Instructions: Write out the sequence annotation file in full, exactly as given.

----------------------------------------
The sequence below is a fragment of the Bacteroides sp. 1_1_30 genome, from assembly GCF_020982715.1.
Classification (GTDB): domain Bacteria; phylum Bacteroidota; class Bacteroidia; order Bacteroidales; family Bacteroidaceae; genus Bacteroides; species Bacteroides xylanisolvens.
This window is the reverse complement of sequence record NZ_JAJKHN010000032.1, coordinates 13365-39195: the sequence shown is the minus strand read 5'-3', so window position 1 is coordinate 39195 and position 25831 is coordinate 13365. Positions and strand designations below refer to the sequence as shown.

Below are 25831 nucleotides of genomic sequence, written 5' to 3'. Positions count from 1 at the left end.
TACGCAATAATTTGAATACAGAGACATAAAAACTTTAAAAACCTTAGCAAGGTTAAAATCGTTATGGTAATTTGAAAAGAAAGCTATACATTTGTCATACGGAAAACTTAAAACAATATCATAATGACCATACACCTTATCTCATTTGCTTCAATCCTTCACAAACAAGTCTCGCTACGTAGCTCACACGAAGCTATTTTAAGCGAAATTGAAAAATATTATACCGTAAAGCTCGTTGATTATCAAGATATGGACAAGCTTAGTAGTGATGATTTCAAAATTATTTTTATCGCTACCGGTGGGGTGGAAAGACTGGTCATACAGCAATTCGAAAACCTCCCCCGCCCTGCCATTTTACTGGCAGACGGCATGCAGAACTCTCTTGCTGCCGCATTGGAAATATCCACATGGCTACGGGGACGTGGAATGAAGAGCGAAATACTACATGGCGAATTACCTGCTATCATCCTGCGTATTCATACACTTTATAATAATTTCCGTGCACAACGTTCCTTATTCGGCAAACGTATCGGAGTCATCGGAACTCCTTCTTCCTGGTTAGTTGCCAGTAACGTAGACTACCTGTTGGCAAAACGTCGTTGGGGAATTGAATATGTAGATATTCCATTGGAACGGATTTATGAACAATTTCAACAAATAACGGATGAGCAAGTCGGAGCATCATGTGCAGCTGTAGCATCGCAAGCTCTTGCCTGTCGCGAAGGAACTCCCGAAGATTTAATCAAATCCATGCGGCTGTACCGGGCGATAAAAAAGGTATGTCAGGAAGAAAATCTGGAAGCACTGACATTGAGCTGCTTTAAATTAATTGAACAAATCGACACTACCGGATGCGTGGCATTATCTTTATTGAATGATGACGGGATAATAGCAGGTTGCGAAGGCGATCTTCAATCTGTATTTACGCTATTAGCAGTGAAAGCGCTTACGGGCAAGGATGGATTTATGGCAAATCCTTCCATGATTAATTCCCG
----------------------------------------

The sequence below is a fragment of the Bacteroides sp. 1_1_30 genome, from assembly GCF_020982715.1.
Classification (GTDB): domain Bacteria; phylum Bacteroidota; class Bacteroidia; order Bacteroidales; family Bacteroidaceae; genus Bacteroides; species Bacteroides xylanisolvens.
This window is the reverse complement of sequence record NZ_JAJKHN010000032.1, coordinates 13365-39195: the sequence shown is the minus strand read 5'-3', so window position 1 is coordinate 39195 and position 25831 is coordinate 13365. Positions and strand designations below refer to the sequence as shown.

Below are 25831 nucleotides of genomic sequence, written 5' to 3'. Positions count from 1 at the left end.
TACGCAATAATTTGAATACAGAGACATAAAAACTTTAAAAACCTTAGCAAGGTTAAAATCGTTATGGTAATTTGAAAAGAAAGCTATACATTTGTCATACGGAAAACTTAAAACAATATCATAATGACCATACACCTTATCTCATTTGCTTCAATCCTTCACAAACAAGTCTCGCTACGTAGCTCACACGAAGCTATTTTAAGCGAAATTGAAAAATATTATACCGTAAAGCTCGTTGATTATCAAGATATGGACAAGCTTAGTAGTGATGATTTCAAAATTATTTTTATCGCTACCGGTGGGGTGGAAAGACTGGTCATACAGCAATTCGAAAACCTCCCCCGCCCTGCCATTTTACTGGCAGACGGCATGCAGAACTCTCTTGCTGCCGCATTGGAAATATCCACATGGCTACGGGGACGTGGAATGAAGAGCGAAATACTACATGGCGAATTACCTGCTATCATCCTGCGTATTCATACACTTTATAATAATTTCCGTGCACAACGTTCCTTATTCGGCAAACGTATCGGAGTCATCGGAACTCCTTCTTCCTGGTTAGTTGCCAGTAACGTAGACTACCTGTTGGCAAAACGTCGTTGGGGAATTGAATATGTAGATATTCCATTGGAACGGATTTATGAACAATTTCAACAAATAACGGATGAGCAAGTCGGAGCATCATGTGCAGCTGTAGCATCGCAAGCTCTTGCCTGTCGCGAAGGAACTCCCGAAGATTTAATCAAATCCATGCGGCTGTACCGGGCGATAAAAAAGGTATGTCAGGAAGAAAATCTGGAAGCACTGACATTGAGCTGCTTTAAATTAATTGAACAAATCGACACTACCGGATGCGTGGCATTATCTTTATTGAATGATGACGGGATAATAGCAGGTTGCGAAGGCGATCTTCAATCTGTATTTACGCTATTAGCAGTGAAAGCGCTTACGGGCAAGGATGGATTTATGGCAAATCCTTCCATGATTAATTCCCG